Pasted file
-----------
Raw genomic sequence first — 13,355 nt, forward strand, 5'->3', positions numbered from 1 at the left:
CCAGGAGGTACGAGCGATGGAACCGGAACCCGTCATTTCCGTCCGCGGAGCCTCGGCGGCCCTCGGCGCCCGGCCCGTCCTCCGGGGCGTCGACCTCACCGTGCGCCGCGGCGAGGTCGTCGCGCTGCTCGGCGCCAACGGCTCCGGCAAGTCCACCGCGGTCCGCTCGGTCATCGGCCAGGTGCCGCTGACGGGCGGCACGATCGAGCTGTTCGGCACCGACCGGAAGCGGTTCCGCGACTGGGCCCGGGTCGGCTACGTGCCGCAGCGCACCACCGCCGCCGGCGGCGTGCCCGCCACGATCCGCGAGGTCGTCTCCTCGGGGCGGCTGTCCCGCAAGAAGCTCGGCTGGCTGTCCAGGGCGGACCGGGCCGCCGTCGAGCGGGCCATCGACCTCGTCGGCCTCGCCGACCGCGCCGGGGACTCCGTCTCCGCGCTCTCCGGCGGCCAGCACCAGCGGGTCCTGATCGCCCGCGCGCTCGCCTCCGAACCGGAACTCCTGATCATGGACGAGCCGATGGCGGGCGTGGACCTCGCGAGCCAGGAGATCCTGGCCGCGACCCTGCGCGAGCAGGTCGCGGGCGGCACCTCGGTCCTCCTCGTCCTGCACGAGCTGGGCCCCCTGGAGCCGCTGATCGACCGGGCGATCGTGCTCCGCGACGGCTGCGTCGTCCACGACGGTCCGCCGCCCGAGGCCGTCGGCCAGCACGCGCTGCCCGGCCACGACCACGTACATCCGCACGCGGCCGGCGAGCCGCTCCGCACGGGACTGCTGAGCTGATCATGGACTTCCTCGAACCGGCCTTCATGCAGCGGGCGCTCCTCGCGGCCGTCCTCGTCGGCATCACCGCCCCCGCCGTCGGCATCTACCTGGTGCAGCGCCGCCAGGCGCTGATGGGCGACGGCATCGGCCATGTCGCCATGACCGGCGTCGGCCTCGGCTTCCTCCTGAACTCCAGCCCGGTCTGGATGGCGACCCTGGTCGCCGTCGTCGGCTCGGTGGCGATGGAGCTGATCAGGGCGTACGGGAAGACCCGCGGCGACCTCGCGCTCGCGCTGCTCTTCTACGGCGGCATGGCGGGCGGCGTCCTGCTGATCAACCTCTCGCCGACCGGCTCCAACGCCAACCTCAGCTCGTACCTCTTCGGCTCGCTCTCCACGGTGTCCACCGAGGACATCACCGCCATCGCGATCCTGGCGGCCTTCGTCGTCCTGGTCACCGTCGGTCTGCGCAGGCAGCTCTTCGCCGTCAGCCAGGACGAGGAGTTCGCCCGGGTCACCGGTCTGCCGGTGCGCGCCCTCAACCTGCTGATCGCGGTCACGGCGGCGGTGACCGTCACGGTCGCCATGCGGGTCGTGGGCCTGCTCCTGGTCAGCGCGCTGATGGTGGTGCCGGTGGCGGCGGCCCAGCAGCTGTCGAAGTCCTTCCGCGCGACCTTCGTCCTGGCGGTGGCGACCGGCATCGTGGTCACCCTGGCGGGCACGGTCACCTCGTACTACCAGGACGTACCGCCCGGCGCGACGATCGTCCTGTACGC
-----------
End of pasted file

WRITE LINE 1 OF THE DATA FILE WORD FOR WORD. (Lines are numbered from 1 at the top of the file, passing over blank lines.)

Raw genomic sequence first — 13,355 nt, forward strand, 5'->3', positions numbered from 1 at the left: